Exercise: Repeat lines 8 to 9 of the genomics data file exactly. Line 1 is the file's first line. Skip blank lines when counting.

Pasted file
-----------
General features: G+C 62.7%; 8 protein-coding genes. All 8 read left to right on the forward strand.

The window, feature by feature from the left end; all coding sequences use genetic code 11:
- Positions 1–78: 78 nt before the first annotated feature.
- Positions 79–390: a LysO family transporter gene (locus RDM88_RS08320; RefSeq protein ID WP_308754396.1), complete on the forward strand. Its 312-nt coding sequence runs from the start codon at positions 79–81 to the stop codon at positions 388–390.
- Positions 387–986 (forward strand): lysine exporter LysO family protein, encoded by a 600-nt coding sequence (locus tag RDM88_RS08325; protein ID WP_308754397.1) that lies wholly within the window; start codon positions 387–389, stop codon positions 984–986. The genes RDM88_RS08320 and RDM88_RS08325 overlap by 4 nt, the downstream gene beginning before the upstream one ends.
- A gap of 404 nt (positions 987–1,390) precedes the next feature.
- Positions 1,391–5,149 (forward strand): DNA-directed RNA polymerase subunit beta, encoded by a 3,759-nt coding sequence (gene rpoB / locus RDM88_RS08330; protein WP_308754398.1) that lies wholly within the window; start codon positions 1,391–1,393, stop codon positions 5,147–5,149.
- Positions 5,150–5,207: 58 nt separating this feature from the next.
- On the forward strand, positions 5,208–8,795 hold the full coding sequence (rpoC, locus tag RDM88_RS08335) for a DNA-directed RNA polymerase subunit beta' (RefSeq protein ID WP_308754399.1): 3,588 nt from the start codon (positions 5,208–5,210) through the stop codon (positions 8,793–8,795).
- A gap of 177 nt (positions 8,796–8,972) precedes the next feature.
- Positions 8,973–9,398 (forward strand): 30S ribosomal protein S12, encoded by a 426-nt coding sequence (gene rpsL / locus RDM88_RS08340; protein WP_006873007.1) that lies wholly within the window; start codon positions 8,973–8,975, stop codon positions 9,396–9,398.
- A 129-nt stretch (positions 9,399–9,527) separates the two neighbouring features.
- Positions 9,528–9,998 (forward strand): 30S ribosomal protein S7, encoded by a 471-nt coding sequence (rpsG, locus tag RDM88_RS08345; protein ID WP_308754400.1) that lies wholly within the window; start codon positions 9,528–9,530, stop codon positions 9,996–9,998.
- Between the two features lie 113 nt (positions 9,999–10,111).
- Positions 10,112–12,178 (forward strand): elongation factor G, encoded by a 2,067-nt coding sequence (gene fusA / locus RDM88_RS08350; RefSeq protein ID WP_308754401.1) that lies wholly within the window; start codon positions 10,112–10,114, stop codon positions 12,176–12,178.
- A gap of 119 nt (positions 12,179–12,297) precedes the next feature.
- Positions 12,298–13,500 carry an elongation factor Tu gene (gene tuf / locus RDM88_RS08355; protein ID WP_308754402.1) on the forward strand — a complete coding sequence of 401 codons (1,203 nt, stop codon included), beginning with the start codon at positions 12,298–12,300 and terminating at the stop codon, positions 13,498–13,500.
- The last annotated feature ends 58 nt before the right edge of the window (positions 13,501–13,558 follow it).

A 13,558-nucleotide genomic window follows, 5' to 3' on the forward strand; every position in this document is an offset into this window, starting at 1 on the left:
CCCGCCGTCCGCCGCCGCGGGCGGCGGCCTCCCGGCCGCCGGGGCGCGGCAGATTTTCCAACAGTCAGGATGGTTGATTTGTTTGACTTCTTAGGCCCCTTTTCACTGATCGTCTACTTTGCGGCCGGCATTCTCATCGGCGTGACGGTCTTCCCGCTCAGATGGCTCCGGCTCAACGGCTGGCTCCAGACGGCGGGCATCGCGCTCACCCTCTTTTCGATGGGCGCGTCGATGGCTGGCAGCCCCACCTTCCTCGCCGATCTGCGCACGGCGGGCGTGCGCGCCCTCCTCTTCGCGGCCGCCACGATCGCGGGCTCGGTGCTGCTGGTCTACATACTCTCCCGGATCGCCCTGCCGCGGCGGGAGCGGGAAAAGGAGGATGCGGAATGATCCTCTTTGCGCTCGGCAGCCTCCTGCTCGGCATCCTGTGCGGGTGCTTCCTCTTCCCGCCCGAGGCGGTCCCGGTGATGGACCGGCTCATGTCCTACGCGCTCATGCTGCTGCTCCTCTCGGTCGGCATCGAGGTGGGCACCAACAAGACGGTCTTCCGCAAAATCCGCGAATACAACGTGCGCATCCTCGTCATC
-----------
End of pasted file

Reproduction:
- Positions 5,150–5,207: 58 nt separating this feature from the next.
- On the forward strand, positions 5,208–8,795 hold the full coding sequence (rpoC, locus tag RDM88_RS08335) for a DNA-directed RNA polymerase subunit beta' (RefSeq protein ID WP_308754399.1): 3,588 nt from the start codon (positions 5,208–5,210) through the stop codon (positions 8,793–8,795).